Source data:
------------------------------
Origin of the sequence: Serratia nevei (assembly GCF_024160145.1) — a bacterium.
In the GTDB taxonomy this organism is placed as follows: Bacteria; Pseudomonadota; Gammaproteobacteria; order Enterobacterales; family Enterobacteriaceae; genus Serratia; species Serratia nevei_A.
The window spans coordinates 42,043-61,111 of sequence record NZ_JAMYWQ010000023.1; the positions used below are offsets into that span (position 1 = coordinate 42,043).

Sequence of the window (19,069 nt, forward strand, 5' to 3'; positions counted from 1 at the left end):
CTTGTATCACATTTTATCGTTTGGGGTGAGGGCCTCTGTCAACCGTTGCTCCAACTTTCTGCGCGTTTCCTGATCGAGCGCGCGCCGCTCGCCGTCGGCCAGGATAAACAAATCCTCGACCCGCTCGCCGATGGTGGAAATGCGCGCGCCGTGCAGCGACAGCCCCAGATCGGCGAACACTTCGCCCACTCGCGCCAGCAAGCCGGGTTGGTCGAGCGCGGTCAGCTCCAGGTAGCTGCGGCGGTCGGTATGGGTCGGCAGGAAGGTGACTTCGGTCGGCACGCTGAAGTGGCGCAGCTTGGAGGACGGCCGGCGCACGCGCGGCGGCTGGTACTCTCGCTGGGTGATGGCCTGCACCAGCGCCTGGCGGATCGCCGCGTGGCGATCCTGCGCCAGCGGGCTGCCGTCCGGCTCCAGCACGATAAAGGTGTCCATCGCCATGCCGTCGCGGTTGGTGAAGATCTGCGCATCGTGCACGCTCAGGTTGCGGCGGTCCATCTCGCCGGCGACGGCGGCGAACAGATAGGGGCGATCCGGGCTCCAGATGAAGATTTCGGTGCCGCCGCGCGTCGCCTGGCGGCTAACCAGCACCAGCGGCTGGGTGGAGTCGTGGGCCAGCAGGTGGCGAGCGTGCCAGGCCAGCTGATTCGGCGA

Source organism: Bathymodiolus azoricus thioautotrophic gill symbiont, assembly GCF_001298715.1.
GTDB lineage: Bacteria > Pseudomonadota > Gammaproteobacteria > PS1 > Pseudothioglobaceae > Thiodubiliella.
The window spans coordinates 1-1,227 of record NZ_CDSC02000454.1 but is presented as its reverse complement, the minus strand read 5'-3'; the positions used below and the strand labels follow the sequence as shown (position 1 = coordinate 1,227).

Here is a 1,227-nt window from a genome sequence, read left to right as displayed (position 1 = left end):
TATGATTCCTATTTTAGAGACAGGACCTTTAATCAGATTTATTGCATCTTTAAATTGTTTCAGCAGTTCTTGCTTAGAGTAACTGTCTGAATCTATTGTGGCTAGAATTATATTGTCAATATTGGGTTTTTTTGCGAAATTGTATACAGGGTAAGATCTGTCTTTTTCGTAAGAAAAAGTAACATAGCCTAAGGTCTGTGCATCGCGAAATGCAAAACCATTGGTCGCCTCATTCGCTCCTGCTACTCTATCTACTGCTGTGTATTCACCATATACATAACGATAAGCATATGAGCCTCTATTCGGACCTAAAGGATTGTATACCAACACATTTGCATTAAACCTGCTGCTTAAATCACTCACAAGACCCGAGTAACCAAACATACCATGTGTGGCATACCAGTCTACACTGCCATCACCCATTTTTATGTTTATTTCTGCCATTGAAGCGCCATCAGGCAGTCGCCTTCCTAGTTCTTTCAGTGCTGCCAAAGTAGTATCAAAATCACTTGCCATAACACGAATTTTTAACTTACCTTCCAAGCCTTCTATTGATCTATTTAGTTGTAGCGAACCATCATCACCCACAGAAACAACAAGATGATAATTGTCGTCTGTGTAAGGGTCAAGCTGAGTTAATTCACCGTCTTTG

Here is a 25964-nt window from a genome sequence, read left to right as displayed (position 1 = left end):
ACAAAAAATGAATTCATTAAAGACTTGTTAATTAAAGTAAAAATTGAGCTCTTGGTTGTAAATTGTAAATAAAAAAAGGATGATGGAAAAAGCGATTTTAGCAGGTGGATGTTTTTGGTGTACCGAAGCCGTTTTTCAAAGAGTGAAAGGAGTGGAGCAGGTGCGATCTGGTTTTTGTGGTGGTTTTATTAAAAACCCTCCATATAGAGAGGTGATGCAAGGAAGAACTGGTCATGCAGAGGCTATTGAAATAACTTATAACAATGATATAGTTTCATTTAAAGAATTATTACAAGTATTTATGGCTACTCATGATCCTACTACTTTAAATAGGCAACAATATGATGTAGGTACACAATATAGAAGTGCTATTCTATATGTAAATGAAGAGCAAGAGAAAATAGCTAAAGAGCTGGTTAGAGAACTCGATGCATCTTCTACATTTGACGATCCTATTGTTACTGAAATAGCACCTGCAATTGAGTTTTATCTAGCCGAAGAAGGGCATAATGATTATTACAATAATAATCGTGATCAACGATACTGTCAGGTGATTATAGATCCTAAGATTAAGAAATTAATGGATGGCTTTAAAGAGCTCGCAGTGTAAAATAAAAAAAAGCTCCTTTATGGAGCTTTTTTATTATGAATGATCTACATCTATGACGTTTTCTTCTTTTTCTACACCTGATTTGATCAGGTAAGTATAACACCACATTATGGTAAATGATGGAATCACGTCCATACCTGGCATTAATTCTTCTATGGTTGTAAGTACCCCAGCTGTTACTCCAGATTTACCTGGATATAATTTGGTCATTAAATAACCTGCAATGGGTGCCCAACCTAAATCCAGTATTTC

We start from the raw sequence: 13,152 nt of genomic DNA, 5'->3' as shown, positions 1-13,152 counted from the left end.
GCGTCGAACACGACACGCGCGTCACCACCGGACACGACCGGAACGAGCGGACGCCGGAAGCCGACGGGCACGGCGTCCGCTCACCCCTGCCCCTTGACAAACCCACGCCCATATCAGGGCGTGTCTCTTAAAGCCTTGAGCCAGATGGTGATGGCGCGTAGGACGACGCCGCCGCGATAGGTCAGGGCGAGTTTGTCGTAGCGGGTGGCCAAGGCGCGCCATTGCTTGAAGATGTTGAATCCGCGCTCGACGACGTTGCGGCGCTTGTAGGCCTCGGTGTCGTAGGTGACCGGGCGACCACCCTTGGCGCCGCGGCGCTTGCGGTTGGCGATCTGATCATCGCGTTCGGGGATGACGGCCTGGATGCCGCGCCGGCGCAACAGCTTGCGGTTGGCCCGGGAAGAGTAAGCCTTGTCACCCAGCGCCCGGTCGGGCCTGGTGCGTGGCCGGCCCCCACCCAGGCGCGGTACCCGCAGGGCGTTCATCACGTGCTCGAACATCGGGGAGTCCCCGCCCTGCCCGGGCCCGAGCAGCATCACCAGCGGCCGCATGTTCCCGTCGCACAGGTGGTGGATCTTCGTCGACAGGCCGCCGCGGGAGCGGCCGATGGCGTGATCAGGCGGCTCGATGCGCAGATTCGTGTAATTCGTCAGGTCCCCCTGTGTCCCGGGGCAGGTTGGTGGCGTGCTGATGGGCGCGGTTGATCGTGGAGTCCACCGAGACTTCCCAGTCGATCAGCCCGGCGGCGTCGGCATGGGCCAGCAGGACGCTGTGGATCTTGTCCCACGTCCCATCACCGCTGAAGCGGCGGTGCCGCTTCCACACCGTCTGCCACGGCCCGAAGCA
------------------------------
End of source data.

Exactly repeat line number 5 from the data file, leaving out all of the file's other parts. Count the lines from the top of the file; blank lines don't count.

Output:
CTTGTATCACATTTTATCGTTTGGGGTGAGGGCCTCTGTCAACCGTTGCTCCAACTTTCTGCGCGTTTCCTGATCGAGCGCGCGCCGCTCGCCGTCGGCCAGGATAAACAAATCCTCGACCCGCTCGCCGATGGTGGAAATGCGCGCGCCGTGCAGCGACAGCCCCAGATCGGCGAACACTTCGCCCACTCGCGCCAGCAAGCCGGGTTGGTCGAGCGCGGTCAGCTCCAGGTAGCTGCGGCGGTCGGTATGGGTCGGCAGGAAGGTGACTTCGGTCGGCACGCTGAAGTGGCGCAGCTTGGAGGACGGCCGGCGCACGCGCGGCGGCTGGTACTCTCGCTGGGTGATGGCCTGCACCAGCGCCTGGCGGATCGCCGCGTGGCGATCCTGCGCCAGCGGGCTGCCGTCCGGCTCCAGCACGATAAAGGTGTCCATCGCCATGCCGTCGCGGTTGGTGAAGATCTGCGCATCGTGCACGCTCAGGTTGCGGCGGTCCATCTCGCCGGCGACGGCGGCGAACAGATAGGGGCGATCCGGGCTCCAGATGAAGATTTCGGTGCCGCCGCGCGTCGCCTGGCGGCTAACCAGCACCAGCGGCTGGGTGGAGTCGTGGGCCAGCAGGTGGCGAGCGTGCCAGGCCAGCTGATTCGGCGA